But realism is not the only dictate here. The End We Start From is also deeply invested with symbolism. It begins with the narrator going into labour: “Finally I am waterless, the pool of myself spreading slowly past my toes.” Maternity is a kind of apocalypse, an end to being one kind of self who lives one kind of life, and the beginning of another. Names, like everything else here, are cut back to the barest essentials, becoming just initials. The narrator’s husband is R, her in-laws are N and G, and her baby Z – an alphabetical end who is at the beginning of his life. Anyone who has welcomed the catastrophe of a newborn into their lives is likely to feel sympathy for this parallelbetween infant and Armageddon.

There is a cost to the allegory, though, and it comes through in moments when Hunter sacrifices the merciless logic of calculating survival in favour of giving play to her metaphor. Milk is, as it would be for a new mother, a theme. The milk in the narrator’s breasts that keeps her baby alive becomes an analogue for all sustenance: “As for food, I have started to think of it all as milk,” she says. “I wonder how long we would survive, how quickly human milk runs out in famine.” Perhaps it’s inevitable, then, that the unexpected gift of security and nourishment the narrator and Z find on the island should be represented through dairy; but it also punctures a world you could otherwise believe in utterly.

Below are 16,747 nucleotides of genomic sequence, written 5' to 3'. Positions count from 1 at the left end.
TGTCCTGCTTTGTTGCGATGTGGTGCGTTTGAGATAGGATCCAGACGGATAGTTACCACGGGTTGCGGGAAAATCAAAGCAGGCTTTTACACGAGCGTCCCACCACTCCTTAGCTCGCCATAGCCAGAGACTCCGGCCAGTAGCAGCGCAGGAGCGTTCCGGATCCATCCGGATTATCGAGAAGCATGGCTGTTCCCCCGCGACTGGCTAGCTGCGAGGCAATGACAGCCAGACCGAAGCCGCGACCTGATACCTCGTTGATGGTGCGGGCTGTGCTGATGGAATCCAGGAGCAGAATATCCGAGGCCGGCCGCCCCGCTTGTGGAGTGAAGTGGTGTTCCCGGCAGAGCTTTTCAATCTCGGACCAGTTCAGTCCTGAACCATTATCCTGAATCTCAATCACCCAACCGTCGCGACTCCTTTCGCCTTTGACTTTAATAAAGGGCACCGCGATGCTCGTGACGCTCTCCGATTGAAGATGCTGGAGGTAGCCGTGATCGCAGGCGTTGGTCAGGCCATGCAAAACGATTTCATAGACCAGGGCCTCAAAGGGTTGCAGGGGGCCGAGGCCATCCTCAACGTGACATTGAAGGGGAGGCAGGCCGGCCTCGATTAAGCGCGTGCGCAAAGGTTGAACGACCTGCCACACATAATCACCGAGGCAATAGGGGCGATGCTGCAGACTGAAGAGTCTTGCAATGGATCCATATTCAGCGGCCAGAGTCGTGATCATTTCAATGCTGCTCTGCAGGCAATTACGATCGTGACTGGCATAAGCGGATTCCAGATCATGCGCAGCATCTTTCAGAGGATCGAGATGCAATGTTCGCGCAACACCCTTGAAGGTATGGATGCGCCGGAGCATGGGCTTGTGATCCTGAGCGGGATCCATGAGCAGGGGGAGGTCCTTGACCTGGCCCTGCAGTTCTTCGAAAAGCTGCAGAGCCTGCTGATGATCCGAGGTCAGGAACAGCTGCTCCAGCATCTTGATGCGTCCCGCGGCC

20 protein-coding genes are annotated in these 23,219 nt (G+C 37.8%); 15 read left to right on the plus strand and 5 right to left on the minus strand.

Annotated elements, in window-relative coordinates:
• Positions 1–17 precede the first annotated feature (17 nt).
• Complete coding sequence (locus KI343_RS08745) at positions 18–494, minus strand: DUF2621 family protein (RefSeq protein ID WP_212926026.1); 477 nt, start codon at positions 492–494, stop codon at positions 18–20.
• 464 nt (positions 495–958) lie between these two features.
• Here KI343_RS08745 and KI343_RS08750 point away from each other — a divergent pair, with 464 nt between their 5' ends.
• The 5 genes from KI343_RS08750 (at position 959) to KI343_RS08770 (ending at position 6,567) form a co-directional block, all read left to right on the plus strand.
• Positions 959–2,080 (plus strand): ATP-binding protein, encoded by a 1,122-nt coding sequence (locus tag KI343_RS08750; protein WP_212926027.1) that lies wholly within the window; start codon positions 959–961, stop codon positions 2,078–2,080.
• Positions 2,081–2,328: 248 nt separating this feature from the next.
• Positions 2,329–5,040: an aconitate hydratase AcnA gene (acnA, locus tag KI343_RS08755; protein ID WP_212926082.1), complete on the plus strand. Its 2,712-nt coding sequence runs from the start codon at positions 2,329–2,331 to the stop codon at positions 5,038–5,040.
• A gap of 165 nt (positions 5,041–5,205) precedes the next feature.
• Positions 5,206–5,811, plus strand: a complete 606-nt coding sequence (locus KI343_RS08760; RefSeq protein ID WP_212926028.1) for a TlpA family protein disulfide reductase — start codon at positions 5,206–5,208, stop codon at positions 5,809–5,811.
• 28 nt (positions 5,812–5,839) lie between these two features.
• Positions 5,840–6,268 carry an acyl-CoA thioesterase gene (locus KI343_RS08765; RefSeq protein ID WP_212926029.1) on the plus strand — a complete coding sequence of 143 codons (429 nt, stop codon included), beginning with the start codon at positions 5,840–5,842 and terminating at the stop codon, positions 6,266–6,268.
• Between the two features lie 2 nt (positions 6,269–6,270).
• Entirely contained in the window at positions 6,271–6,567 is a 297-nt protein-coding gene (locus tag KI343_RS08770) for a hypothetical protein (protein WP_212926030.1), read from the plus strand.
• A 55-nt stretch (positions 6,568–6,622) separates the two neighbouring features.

Hunter’s apocalypse is a tender one. There is violence and disorder at the start: one of the most affecting uses of Hunter’s spare style is when the narrator’s mother-in-law fails to return from a brutal trip to gather provisions, and the narrator simply announces: “No G.” But while R chooses isolation and suspicion of others, leaving his wife and child to make his own way, the narrator chooses humanity. She tells us how she “falls in love”, deep and quick, with those with whom she forms alliances. To borrow again from Four Quartets, “The houses are all gone under the sea” – but The End We Start From promises the possibility of life afterwards. 

The End We Start From
Megan Hunter
Picador, 127pp, £9.99

Sarah Ditum is a journalist who writes regularly for the Guardian, New Statesman and others. Her website is here.

This article first appeared in the 17 August 2017 issue of the New Statesman, Trump goes nuclear